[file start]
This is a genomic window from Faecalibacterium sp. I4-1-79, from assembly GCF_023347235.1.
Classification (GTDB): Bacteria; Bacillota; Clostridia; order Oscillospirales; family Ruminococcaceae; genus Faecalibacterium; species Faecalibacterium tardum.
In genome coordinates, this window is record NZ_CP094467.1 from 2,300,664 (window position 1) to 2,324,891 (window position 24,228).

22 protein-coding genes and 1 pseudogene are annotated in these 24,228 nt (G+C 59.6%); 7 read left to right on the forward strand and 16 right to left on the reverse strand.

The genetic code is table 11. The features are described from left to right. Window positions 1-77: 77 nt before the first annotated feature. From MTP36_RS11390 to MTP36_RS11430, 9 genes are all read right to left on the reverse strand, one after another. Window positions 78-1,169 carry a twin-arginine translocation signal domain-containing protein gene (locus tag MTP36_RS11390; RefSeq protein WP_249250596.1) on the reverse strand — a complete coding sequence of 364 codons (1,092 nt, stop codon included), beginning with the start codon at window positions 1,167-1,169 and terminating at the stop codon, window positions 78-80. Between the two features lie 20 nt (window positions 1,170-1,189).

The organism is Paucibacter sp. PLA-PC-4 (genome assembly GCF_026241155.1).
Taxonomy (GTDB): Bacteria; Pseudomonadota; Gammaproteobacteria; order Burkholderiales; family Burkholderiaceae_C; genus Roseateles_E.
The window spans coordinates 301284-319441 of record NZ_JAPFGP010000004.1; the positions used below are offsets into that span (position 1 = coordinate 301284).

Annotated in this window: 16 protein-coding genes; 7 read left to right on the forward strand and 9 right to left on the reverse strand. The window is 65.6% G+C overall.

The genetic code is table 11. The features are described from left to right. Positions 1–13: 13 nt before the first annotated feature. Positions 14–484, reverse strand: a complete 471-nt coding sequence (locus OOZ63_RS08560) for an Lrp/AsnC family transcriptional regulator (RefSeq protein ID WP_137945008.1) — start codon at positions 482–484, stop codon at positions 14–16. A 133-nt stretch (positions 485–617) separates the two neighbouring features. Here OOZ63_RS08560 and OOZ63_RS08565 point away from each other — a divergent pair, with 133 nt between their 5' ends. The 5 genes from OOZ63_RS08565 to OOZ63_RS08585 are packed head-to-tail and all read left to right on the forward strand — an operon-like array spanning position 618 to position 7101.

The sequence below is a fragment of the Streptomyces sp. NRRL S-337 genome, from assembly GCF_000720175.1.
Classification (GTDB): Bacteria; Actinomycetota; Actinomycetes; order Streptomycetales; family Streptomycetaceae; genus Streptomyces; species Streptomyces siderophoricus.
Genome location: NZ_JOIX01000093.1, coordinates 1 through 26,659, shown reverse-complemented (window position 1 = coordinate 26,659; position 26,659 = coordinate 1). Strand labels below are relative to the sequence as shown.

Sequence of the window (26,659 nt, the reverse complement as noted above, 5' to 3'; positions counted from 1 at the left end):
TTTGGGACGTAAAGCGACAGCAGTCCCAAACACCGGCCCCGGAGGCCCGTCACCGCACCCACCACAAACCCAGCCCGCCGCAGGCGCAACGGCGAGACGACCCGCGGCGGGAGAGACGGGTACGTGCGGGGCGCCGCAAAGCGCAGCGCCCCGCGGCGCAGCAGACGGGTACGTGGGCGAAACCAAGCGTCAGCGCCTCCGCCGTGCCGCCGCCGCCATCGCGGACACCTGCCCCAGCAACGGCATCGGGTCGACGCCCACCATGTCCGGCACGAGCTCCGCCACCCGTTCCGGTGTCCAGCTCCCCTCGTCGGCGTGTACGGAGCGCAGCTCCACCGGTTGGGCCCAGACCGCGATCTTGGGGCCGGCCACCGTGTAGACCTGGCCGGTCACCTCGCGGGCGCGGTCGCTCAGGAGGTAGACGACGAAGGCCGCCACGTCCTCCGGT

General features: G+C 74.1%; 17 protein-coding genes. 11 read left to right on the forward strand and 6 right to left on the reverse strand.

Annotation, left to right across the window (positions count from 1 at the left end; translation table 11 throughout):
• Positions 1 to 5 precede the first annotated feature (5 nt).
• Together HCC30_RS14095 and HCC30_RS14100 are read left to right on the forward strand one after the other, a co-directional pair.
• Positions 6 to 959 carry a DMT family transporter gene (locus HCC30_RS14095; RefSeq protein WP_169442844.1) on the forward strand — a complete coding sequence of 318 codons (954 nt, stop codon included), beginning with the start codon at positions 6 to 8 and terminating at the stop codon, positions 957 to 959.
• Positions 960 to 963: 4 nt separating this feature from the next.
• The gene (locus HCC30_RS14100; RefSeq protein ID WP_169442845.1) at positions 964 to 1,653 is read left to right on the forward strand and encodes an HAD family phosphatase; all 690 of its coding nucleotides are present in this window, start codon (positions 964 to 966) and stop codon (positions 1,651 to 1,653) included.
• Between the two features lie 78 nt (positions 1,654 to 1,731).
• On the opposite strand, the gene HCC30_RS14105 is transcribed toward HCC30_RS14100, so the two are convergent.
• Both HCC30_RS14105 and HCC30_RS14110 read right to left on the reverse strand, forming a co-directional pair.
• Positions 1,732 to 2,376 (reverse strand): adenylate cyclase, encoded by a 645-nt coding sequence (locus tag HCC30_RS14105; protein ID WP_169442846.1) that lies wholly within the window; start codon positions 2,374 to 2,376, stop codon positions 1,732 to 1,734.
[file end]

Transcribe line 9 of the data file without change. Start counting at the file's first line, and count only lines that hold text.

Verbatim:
Annotated in this window: 16 protein-coding genes; 7 read left to right on the forward strand and 9 right to left on the reverse strand. The window is 65.6% G+C overall.